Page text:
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Question

 

Dear Gramps,

I have a curiosity that has been bothering me for a while. What makes profanity so…well, so profane? If you look at the origin of most of these words we consider profane, they mean nothing other than the old Anglo-Saxon terms for common things we use/do today. Even so, there are many words we use today that were considered profane centuries ago; but as time progressed, they became common words and nobody cares if they are said today. Also why is okay to use a substitute word when you’re angry and not the original profanity? Don’t you mean the exact same thing, just using a different word?

Chuck

 

Answer

 

Dear Chuck,

Why do you think that it would be okay to use a slang word for the original obscenity when one is angry? Expressed profanities, whether in direct or slang terminology, are the occasional bubbles that escape to the surface that emanate from an inherent rottenness underneath.

There are different kinds of profanity. One kind is to take the name of the Lord in vain. To desecrate the name of Deity is an offense against God of the highest order. The third of the Ten Commandments (Ex 20:7) is a proscription against such evil practice.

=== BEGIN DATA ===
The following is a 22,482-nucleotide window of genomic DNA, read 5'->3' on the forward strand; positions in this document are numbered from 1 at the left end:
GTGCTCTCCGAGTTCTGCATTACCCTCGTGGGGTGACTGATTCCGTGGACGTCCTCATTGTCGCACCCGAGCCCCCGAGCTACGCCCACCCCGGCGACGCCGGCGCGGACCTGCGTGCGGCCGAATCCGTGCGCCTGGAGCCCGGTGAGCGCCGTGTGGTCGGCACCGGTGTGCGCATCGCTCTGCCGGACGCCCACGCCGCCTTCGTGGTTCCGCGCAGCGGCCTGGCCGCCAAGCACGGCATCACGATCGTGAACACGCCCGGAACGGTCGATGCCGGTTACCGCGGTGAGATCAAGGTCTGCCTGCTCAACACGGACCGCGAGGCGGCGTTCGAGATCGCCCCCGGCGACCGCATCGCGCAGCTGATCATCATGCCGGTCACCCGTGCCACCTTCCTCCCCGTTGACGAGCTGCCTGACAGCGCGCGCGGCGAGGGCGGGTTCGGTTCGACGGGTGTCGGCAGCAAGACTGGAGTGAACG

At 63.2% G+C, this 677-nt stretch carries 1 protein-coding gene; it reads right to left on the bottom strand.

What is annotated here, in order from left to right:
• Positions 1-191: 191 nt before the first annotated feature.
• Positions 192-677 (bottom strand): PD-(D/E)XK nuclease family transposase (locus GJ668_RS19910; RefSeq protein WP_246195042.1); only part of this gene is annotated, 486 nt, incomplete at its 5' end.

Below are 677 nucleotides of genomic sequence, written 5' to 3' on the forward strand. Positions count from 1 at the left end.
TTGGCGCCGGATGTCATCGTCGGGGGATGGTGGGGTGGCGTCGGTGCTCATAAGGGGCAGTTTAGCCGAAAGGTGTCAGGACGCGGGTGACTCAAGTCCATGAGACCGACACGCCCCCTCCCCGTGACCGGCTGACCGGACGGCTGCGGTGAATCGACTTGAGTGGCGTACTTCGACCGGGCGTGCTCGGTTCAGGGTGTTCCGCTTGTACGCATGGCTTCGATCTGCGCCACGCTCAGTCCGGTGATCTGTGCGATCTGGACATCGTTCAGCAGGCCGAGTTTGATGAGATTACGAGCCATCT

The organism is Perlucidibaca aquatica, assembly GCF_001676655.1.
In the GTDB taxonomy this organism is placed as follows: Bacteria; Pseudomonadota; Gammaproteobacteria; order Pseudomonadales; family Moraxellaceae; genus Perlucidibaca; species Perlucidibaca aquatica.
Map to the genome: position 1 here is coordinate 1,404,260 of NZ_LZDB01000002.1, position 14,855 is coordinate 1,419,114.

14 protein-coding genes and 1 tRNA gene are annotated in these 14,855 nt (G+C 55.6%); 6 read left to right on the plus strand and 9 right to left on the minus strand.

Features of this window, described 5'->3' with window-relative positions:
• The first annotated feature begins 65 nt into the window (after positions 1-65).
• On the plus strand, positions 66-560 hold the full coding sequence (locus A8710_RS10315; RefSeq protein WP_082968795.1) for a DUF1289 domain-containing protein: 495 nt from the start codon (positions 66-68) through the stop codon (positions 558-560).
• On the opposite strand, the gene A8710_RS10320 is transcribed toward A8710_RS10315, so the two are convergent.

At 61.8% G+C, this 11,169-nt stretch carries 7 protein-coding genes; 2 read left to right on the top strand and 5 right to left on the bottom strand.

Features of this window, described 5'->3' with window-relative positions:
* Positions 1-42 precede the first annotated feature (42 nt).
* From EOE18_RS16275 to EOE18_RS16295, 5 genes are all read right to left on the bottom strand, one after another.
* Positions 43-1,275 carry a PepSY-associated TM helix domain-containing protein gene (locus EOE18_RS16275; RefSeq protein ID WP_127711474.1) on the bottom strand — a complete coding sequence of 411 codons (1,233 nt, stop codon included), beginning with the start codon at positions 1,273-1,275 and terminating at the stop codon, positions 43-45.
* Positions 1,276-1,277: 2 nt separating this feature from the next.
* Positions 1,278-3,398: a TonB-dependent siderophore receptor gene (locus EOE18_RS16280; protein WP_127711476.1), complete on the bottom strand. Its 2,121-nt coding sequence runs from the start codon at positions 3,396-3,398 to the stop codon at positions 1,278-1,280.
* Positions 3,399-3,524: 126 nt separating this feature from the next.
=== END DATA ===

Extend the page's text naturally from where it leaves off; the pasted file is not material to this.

Thou shalt not take the name of the LORD thy God in vain; for the LORD will not hold him guiltless that taketh his name in vain.

A second form of profanity is the use of vulgar language. Vulgarities are debasing and degrading. They associate the user with all that is filthy and obscene. Part of the vulgar language scene is the use of sexually explicit terms. This is particularly offensive because it debases that which is inherently sacred.

Another form of profanity is the use of slang terms. Slang consists of coined words or phrases modified from or representing either sacred terminology or ribald vulgarities that would be shocking in polite society..

All of these forms of profanity have one thing in common. They all represent attempts at emphasis on the part of those who think that such vulgarities give added weight to what they are saying. Profanity is a poor substitute for artful presentation of thought. Not only does it degrade the user, but it fails miserably to add clarification or emphasis to any idea. Wise counsel once given said “Allow nothing to enter your lips that would contaminate your body, and permit nothing to issue forth from you lips that would contaminate your soul.

Per lds.org:

Foul language is both degrading and harmful to the spirit. We should not let others influence us to use foul language. Instead, we should use clean language that uplifts and edifies others, and we should choose friends who use good language. Setting an example will encourage those around us to use clean language. If friends and acquaintances use profanity, we can good-naturedly encourage them to choose other words. If they persist, we can politely walk away or change the subject.

 

 

Gramps

 

 

 

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